The Beach Boogie

beach boogie
The loose sand and gravel of the beach presents a very special kind of walking.

One of my hiking companions was a 6' 5', 250 pound ex-football defenseman. Compared to this tower of strength, I and my other two companions were midgets. His greater strength became more noticeable when we had to plough long hours over loose beach sand. Giant strides kept him well out in front. We had to run to keep up. Almost by accident, one of us stumbling, short guys discovered that walking in the big guys compressed tracks was easier than striking across virgin sand. Soon we were a single file column moving up the beach like a drunken snake. When our big leader stopped we stopped. When he moved we moved. He never discovered we were hopping from one, size 13 triple-E footprint to the next, until that evening over an aperitif. Have you ever watched grown men giggle?


Getting in the Spirit


Comment by Ian Fripp, 1997

Nothing big happened on the West Coast Trail except we had SUN SUN SUN all week long. You guys have also inspired my friend Mark and I to do the West Coast Trail and another major hike every year. You have turned me into a diehard hiker and I love it! The people around me (except my friend Mark) think I'm nuts.

On the Wild Side

Herein are told a few of the more zany things that have happened on the trail.

helicopter

It was a warm, comfortable day around the Tsusiat waterfall. Many trekkers had stripped to relax and swim in the pool. Many were lazily sunbathing among the logs and on the sandbar. The tranquil scene was abruptly transformed by the arrival of a helicopter carrying curious tourists. The chopper landed in a swirl of blowing sand and disgorged four plump rich folk who tread carefully among the staring, disgruntled hikers. These invaders might well have been from another planet.


"A" for Accuracy


One anonymous hiker spins a story

The chaperone on our high school hiking trip liked to reminise about his previous West Coast Trail hikes while we sat captive around the evening campfire. One hysterical story had us all rolling off our logs. He'd gone to bed on a cool, starry night after drinking an abundance of coffee and awakened late in the night desperate to relieve himself. Moving like a blind bull, for he was a very big man, he emerged from his tent and immediately emptied his bladder into the moonlit shadows. The next morning, at first glance, he knew what he had done. His pack lay crumpled with a tiny pool of urine caught among its folds. His aim had been as true as a William Tell arrow. Later, as the sun warmed the soaked fabric, a pungent steam filled the trail around him. Needless to say, no one walked near him for long.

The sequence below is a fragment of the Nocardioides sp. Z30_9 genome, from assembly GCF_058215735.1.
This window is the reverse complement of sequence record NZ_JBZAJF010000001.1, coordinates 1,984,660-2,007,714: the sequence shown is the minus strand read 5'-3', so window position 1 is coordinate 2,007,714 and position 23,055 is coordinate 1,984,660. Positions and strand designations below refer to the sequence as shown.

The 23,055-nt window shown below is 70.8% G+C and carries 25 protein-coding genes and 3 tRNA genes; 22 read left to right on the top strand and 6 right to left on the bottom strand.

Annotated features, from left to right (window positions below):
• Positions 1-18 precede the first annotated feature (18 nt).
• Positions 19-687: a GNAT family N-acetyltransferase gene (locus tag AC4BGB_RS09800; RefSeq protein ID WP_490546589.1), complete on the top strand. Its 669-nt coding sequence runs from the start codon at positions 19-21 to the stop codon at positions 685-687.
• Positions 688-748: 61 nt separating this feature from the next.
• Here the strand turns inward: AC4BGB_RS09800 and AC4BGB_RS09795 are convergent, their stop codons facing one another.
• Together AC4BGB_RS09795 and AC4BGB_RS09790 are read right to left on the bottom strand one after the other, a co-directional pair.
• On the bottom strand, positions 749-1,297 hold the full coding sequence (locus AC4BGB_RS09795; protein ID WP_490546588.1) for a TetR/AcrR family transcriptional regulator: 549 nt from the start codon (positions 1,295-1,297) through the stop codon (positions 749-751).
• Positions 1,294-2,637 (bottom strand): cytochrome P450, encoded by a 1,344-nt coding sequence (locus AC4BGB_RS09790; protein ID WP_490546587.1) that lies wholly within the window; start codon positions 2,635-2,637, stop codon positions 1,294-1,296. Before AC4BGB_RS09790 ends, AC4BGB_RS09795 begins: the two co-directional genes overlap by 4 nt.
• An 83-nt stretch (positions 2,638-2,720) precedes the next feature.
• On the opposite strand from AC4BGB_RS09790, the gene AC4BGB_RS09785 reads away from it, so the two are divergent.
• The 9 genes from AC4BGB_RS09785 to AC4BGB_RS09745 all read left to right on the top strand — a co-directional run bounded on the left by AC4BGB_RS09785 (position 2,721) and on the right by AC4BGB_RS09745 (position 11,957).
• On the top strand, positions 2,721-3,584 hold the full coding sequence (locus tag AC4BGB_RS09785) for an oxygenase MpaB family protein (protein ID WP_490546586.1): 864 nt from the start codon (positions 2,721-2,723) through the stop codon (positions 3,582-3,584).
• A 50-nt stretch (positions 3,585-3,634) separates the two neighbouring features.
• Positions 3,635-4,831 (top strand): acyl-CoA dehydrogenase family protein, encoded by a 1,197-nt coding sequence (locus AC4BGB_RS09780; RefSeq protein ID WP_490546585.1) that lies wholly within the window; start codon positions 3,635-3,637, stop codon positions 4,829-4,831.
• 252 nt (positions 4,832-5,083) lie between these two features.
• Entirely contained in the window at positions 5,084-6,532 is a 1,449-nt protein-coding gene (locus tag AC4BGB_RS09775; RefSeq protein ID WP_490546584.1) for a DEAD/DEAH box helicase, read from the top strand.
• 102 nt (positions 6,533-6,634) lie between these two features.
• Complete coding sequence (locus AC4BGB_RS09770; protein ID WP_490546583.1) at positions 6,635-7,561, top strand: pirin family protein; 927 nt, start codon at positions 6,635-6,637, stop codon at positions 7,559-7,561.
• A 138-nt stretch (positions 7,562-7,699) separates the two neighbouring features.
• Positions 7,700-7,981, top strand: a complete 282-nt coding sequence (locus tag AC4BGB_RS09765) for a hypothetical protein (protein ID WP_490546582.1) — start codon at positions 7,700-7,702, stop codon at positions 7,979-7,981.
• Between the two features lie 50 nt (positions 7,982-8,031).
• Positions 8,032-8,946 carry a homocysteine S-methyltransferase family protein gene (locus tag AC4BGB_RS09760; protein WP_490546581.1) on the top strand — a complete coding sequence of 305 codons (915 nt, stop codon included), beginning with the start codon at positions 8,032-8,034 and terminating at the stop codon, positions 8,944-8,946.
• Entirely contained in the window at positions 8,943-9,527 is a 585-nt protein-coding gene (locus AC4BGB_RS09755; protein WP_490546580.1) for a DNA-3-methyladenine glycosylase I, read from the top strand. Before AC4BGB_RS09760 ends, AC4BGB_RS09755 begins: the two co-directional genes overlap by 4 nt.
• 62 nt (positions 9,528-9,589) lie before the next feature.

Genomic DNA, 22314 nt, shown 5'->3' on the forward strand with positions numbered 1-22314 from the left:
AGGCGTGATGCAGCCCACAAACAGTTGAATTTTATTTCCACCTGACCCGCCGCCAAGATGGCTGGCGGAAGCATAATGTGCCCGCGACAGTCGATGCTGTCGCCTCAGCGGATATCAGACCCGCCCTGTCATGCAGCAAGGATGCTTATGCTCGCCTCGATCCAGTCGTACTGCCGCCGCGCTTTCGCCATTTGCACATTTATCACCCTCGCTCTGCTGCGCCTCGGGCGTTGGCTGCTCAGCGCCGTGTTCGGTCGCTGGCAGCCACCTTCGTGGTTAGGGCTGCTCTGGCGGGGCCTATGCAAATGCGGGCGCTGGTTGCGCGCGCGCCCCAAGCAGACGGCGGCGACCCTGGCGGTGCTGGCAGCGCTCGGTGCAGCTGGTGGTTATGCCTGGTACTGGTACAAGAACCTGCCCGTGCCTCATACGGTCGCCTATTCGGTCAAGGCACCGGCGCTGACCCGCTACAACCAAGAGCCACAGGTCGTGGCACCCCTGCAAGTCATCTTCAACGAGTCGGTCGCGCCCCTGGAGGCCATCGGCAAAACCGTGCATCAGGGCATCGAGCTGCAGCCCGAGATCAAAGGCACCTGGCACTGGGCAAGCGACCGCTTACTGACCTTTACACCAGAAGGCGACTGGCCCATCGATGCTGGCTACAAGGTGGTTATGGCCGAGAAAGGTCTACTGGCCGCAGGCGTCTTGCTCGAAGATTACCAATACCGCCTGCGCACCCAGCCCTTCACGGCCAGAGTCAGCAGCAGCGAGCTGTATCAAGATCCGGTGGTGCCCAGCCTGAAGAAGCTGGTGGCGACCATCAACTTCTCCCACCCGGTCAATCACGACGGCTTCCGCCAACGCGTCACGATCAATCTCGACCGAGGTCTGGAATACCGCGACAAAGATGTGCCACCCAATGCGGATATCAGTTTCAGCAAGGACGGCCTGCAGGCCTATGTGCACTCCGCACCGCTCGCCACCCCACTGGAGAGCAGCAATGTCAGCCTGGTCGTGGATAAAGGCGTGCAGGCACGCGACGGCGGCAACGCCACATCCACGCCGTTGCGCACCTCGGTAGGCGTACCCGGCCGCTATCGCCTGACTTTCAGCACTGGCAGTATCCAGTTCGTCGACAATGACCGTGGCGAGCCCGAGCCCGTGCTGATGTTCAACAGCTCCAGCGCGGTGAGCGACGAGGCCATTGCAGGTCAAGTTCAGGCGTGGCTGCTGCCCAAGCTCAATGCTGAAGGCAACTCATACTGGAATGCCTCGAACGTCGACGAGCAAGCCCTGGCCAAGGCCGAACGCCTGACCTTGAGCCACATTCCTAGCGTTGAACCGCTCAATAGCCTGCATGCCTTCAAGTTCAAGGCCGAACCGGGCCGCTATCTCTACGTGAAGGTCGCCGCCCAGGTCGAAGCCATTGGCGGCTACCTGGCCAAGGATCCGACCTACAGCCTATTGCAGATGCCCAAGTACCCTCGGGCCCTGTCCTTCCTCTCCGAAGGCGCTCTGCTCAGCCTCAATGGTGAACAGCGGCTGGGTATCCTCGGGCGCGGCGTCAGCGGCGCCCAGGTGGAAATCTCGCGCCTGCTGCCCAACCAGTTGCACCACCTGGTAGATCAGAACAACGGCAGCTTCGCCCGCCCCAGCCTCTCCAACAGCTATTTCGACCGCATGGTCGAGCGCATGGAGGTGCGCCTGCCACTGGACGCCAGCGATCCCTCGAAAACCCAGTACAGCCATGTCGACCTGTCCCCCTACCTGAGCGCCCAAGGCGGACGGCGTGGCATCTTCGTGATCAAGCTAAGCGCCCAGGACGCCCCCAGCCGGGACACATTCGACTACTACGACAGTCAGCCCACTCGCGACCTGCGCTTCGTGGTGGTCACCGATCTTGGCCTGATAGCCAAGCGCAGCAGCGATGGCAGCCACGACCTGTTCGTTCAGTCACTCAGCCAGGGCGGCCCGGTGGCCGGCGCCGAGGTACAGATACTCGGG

Tent Air


Lest we forget, the hike may mean living for seven days without our accustomed personal hygiene.


I met a trekker on a west coast beach who said
With deep and penetrating mystical voice,
"There are no flies on my pack, for I am clean.
I need no fresh under garment, for I wear none.
Hide not that scented shirt for the final day!
Glory in the smothering shock of damp cotton.
Drink not but that which is pumped or boiled.
Let the tidal zone purge your puckered bowels
Or suffer the claustrophobic stench of the pit.
Heed my words; be among Mother's chosen,
Or hike forever unheralded and mediocre
Without the status of wafting, smoked locks
Unsupported by stained and stiffened fabric
Devoid of the essence of trekker bonding.


Severe Body Damage


Be prepared for blisters and pain!

Let me tell you a story about a dreaded condition known as SBD (severe body damage). Our buddy Roy, an executive computer geek, whose idea of roughing it was to wear clothing from Kmart, developed a blister on the bottom of one toe during the first day on the trail. By the second day he had a series of blisters on all of his toes and some ugly discoloration on the balls of his feet. Like all macho men, Roy made light of his new found tootsie sensors. As his blisters ruptured and deepened, strange odours, unlike those normally expected after a day in the boots, pervaded the tent. Alas, Roy was convinced that daily, bare-foot strolls in the healing surf would cleanse his worsening wounds. However, on the fifth day, we spotted vulture-like birds hovering overhead, undoubtedly drawn by the carrion odour wafting from his boots. Small, but significant body parts (toe nails, cartilage, etc.) began to drop off, but still his torturous gait carried him forward. On the sixth day, the end beckoned from a few yards beyond a final series of rocks. Visions of fresh socks, comfortable shoes and dress shirts distracted him. This poor de-nailed, limping, gimp-like person made one final rush. Wrenching, rivoting pain struck like lightning when an unseen rock collided full-throttle with the toes of his boots. We pressed him to explain how both boots struck at once, but he was in no mood to discuss it. The sudden stop jammed all his bleeding, putrid toes into the end of his boots and crushed his waining spirit. For several weeks afterwards, Roy winced on curbs and stairs like a shocked labratory rat.